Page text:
Early in the pandemic, I had been furiously writing articles about lockdowns. My phone rang with a call from a man named Dr. Rajeev Venkayya. He is the head of a vaccine company but introduced himself as former head of pandemic policy for the Gates Foundation.
Now I was listening.
I did not know it then, but I’ve since learned from Michael Lewis’s (mostly terrible) book The Premonition that Venkayya was, in fact, the founding father of lockdowns. While working for George W. Bush’s White House in 2005, he headed a bioterrorism study group. From his perch of influence – serving an apocalyptic president — he was the driving force for a dramatic change in US policy during pandemics.
He literally unleashed hell.
That was 15 years ago. At the time, I wrote about the changes I was witnessing, worrying that new White House guidelines (never voted on by Congress) allowed the government to put Americans in quarantine while closing their schools, businesses, and churches shuttered, all in the name of disease containment.
I never believed it would happen in real life; surely there would be public revolt. Little did I know, we were in for a wild ride…
The Man Who Lit the Match
Last year, Venkayya and I had a 30-minute conversation; actually, it was mostly an argument. He was convinced that lockdown was the only way to deal with a virus. I countered that it was wrecking rights, destroying businesses, and disturbing public health. He said it was our only choice because we had to wait for a vaccine. I spoke about natural immunity, which he called brutal. So on it went.
The more interesting question I had at the time was why this certified Big Shot was wasting his time trying to convince a poor scribbler like me. What possible reason could there be?
The answer, I now realized, is that from February to April 2020, I was one of the few people (along with a team of researchers) who openly and aggressively opposed what was happening.
There was a hint of insecurity and even fear in Venkayya’s voice. He saw the awesome thing he had unleashed all over the world and was anxious to tamp down any hint of opposition. He was trying to silence me. He and others were determined to crush all dissent.
This is how it has been for the better part of the last 15 months, with social media and YouTube deleting videos that dissent from lockdowns. It’s been censorship from the beginning.
For all the problems with Lewis’s book, and there are plenty, he gets this whole backstory right. Bush came to his bioterrorism people and demanded some huge plan to deal with some imagined calamity. When Bush saw the conventional plan — make a threat assessment, distribute therapeutics, work toward a vaccine — he was furious.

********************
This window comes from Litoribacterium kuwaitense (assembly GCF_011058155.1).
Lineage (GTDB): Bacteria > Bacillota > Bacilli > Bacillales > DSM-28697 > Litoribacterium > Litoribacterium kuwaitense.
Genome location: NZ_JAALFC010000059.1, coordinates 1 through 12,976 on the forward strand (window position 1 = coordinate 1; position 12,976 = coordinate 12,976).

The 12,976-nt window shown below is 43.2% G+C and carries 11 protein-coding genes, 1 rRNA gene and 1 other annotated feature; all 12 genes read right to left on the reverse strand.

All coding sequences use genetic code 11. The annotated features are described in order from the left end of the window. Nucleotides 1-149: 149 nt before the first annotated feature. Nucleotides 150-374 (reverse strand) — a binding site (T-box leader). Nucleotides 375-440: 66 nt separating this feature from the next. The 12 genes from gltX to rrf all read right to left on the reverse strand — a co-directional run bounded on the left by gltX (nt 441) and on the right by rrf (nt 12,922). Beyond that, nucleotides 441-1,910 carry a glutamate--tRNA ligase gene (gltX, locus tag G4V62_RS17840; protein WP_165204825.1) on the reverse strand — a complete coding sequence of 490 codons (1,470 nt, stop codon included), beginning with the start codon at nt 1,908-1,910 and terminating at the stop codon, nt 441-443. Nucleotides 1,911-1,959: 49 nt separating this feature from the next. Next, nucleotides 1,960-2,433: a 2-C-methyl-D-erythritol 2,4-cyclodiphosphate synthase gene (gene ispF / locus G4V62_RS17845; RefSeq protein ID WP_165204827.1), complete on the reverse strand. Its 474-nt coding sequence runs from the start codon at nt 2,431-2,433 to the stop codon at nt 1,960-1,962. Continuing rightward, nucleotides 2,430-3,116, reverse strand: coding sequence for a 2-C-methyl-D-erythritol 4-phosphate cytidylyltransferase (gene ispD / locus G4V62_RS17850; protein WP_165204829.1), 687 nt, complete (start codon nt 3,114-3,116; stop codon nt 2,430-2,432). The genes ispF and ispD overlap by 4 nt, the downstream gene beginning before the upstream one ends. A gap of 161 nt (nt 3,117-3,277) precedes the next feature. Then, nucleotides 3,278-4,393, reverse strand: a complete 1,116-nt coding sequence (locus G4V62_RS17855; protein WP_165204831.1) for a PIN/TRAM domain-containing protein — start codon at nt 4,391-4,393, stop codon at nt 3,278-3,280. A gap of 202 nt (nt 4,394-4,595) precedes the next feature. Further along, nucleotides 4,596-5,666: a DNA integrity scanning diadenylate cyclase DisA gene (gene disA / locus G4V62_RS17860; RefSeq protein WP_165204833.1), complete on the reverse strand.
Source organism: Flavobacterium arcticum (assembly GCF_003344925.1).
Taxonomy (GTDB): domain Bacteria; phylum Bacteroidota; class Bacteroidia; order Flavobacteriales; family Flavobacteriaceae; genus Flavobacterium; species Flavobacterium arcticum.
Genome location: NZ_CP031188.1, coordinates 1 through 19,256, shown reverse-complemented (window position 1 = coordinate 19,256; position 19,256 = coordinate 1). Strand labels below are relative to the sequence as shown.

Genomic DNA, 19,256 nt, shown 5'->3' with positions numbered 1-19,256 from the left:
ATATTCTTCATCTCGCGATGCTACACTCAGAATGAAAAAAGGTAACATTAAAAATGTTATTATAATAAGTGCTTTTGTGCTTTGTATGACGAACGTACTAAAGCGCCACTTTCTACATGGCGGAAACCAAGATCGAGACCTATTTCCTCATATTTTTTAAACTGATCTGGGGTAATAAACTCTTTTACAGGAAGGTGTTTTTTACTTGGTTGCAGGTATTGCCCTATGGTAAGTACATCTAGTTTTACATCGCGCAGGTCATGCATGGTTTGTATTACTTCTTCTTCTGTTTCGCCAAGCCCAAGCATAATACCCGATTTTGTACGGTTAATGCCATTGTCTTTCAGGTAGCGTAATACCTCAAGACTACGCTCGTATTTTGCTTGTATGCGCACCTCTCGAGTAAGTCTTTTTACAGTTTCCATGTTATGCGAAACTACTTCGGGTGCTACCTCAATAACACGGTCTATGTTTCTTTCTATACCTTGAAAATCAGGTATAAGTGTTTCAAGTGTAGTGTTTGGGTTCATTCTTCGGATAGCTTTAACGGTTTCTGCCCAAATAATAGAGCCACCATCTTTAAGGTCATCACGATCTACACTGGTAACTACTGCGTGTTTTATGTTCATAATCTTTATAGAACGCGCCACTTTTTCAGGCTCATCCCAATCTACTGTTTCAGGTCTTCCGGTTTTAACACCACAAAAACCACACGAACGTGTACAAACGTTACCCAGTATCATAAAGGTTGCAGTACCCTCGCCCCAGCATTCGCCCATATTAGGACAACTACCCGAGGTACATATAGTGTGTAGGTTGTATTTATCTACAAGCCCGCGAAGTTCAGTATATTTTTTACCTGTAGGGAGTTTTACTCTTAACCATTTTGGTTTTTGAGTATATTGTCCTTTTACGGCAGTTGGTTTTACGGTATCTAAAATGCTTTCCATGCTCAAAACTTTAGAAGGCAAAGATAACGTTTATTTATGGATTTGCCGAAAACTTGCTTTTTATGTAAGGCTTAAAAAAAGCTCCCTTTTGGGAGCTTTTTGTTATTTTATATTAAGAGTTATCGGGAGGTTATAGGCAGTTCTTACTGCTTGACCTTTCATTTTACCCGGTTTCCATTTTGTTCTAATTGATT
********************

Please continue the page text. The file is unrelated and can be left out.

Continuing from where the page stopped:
“This is bulls**t,” the president yelled. “We need a whole-of-society plan. What are you going to do about foreign borders? And travel? And commerce?”
Hey, if the president wants a plan, he’ll get a plan. “We want to use all instruments of national power to confront this threat,” Venkayya reports having told colleagues. “We were going to invent pandemic planning.”
This was October 2005, the birth of the lockdown idea.
Dr. Venkayya began to fish around for people who could come up with the domestic equivalent of Operation Desert Storm to deal with a new virus. He found no serious epidemiologists to help. They were too smart to buy into it. He eventually bumped into the real lockdown innovator working at Sandia National Laboratories in New Mexico.
Cranks, Computers, and Cooties
His name was Robert Glass, a computer scientist with no medical training, much less knowledge, about viruses. Glass, in turn, was inspired by a science fair project that his 14-year-old daughter was working on.
She theorized (like the cooties game from grade school) that if school kids could space themselves out more or even not be at school at all, they would stop making each other sick. Glass ran with the idea and banged out a model of disease control based on stay-at-home orders, travel restrictions, business closures, and forced human separation.
Crazy right? No one in public health agreed with him but like any classic crank, this convinced Glass even more. I asked myself, “Why didn’t these epidemiologists figure it out?” They didn’t figure it out because they didn’t have tools that were focused on the problem. They had tools to understand the movement of infectious diseases without the purpose of trying to stop them.
Genius, right? Glass imagined himself to be smarter than 100 years of experience in public health. One guy with a fancy computer would solve everything! Well, he managed to convince some people, including another person hanging around the White House named Carter Mecher, who became Glass’s apostle.
Please consider the following quotation from Dr. Mecher in Lewis’s book: “If you got everyone and locked each of them in their own room and didn’t let them talk to anyone, you would not have any disease.”
At last, an intellectual has a plan to abolish disease — and human life as we know it too! As preposterous and terrifying as this is — a whole society not only in jail but solitary confinement — it sums up the whole of Mecher’s view of disease. It’s also completely wrong.
Pathogens are part of our world; they are generated by human contact. We pass them onto each other as the price for civilization, but we also evolved immune systems to deal with them. That’s 9th-grade biology, but Mecher didn’t have a clue.
Fair use excerpt. Read the whole article here.